A few years ago, I joined Guild Wars 2, and it rapidly became one of my go-to games. It had action, it had adventure, it had… one serious flaw. When I started up a human female Elementalist, I was given an outfit that I consider inappropriate. That is, I’m a married woman, and I want my armor […]
Is Warcraft a problem? Director Duncan Jones has something to say about that.
Guild Wars 2 (GW2) has had some wonderful successes since it’s launch in August 28, 2012. It won Time magazine’s Game of the Year, multiple Best MMO awards, and—obvious to those who have played it—awards for its lovely art direction. Now GW2 can add another feat onto the pile: ArenaNet has sold 3 million copies of their subscription-free game.
Activision Blizzard released its third quarter 2012 report today, and the news is “better than expected.” In fact, according to the financial results, “the company delivered record GAAP net revenues of $841 million….” Compare this with a mere $754 million, which the Blizz earned in the same quarter in 2011, and it looks like they’re positively farming gold.
Colleen Lachowicz is a candidate for state senator of Maine for the Democratic party. She’s also a World of Warcraft player. The Maine Republican party has a bone to pick with her bone-bladed weapons and have called for voters to say no to Lachowicz’s gaming ways.
For seven and a half years, World of Warcraft (WoW) has been the world’s most popular subscription-based MMO game. Although free-to-play challengers have been nibbling away at WoW’s fan base, as of today, Blizzard can still hold its head up as the reigning king of the English-speaking MMO world: In its first week, its most recent expansion, Mists of Pandaria, sold 2.7 million copies.
World of Warcraft (WoW) is the standard by which other MMOs are judged. But as it happens, I only just started playing MMOs, and I chose Guild Wars 2 (GW2) as my entrée. But WoW’s latest expansion, The Mists of Pandaria (Pandaria), was released today. With the help of Warcraft aficionado, Marco Lemos (who helped me with my article, “A ‘World of Warcraft’ Player Reviews ‘Guild Wars 2′”), I spent some time giving the Pandaria beta a whirl, to see how it compares to my standard, GW2.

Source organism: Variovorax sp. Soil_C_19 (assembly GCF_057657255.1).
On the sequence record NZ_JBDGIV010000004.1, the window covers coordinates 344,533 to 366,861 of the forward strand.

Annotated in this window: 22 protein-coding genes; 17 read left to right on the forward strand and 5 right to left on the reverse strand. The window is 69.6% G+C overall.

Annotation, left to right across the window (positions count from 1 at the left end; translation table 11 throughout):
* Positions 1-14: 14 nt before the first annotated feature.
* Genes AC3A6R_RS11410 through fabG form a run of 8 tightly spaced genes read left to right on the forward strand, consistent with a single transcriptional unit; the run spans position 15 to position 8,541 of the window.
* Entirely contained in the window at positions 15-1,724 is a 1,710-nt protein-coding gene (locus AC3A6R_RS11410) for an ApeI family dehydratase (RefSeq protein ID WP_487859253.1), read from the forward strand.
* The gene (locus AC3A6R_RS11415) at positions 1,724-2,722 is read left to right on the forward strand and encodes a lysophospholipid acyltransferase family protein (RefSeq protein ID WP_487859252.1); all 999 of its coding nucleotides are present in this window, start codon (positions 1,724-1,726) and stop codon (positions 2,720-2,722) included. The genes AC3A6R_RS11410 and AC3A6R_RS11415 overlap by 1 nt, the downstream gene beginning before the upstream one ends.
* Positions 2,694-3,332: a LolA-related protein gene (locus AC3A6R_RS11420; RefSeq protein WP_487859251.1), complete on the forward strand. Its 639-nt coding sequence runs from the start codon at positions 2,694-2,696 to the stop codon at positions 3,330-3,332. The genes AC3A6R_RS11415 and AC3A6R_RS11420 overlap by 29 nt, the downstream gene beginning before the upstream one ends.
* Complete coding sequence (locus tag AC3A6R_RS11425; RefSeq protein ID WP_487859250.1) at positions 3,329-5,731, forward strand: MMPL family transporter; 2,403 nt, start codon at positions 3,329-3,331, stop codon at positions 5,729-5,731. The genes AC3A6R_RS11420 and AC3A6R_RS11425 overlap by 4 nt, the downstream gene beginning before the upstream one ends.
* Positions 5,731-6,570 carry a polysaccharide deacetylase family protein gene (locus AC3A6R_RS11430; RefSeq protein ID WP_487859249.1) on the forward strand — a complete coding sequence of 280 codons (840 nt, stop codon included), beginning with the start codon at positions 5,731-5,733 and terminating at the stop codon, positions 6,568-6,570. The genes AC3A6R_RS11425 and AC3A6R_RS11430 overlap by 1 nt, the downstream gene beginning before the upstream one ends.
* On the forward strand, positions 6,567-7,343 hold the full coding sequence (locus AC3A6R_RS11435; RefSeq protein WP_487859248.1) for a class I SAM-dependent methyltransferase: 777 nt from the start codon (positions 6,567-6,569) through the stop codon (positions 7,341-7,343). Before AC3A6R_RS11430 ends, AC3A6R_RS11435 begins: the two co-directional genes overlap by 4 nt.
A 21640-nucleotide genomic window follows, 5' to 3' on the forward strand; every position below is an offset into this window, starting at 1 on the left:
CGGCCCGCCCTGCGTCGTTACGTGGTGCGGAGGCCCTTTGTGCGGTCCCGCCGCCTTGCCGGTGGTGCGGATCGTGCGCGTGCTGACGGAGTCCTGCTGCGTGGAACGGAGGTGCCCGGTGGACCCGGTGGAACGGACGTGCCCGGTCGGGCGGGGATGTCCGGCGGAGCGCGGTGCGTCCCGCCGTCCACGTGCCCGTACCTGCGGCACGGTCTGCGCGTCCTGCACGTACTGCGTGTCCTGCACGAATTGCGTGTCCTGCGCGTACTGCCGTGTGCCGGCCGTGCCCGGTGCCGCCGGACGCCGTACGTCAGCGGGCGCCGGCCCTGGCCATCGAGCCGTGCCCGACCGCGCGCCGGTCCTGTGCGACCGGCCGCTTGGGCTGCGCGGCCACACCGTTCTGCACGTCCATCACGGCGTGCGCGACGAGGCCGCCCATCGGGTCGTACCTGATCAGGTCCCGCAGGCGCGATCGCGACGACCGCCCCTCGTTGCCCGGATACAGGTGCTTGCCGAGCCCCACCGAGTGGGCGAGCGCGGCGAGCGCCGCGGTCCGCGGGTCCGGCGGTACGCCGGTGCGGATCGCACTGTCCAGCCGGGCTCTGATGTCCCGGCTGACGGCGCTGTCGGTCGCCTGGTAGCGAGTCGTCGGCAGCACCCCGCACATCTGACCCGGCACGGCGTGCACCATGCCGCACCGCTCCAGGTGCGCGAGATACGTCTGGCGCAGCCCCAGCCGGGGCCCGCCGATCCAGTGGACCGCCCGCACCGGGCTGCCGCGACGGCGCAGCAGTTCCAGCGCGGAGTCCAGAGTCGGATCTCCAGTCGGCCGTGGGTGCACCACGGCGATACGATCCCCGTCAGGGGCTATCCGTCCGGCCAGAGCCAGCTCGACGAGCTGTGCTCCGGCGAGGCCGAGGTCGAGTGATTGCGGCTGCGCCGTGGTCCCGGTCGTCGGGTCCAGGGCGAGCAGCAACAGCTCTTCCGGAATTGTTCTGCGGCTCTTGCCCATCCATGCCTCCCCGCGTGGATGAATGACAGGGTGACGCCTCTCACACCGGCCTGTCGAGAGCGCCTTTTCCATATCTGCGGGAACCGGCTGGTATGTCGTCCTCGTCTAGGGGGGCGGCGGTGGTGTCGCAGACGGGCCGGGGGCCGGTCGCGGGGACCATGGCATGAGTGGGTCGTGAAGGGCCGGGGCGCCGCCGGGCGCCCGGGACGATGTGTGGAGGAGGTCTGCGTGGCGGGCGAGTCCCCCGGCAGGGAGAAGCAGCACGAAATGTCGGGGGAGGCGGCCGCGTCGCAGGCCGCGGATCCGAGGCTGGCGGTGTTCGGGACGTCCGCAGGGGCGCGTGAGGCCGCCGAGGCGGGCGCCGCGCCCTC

World of Warcraft (WoW) players are sick to death of reading reviews that ask, “Is this game a WoW-killer?” WoW player Marco Lemos doesn’t want any game to kill WoW, his go-to MMO for the past six years. But Lemos said, “I wants a game to challenge WoW, because competition is healthy and will make Blizzard innovate. I love WoW, but it’s been very complacent for the last nine months.” I asked him to play Guild Wars 2 (GW2) during the Headstart Weekend with me, to see what he thinks of the newest entry into the MMO genre.
Guild Wars 2 (GW2) had its third and final beta weekend event before its upcoming release. Enthusiastic gamers spent the weekend enjoying the world of Tyria, and some of them shared their experiences with me. Here’s what the rest of you have to look forward to on August 28, 2012 (or on August 25, 2012, for those who pre-order).
There are claims that video games can be bad (and good) for the development of young minds. But what about the elderly and the problem of age-related decline? In a recent study, researchers at North Carolina State University’s lab, Gains Through Gaming, learned that the aging brain may benefit from video gaming. Specifically from the famed massively multiplayer online role-playing game (MMO), World of Warcraft.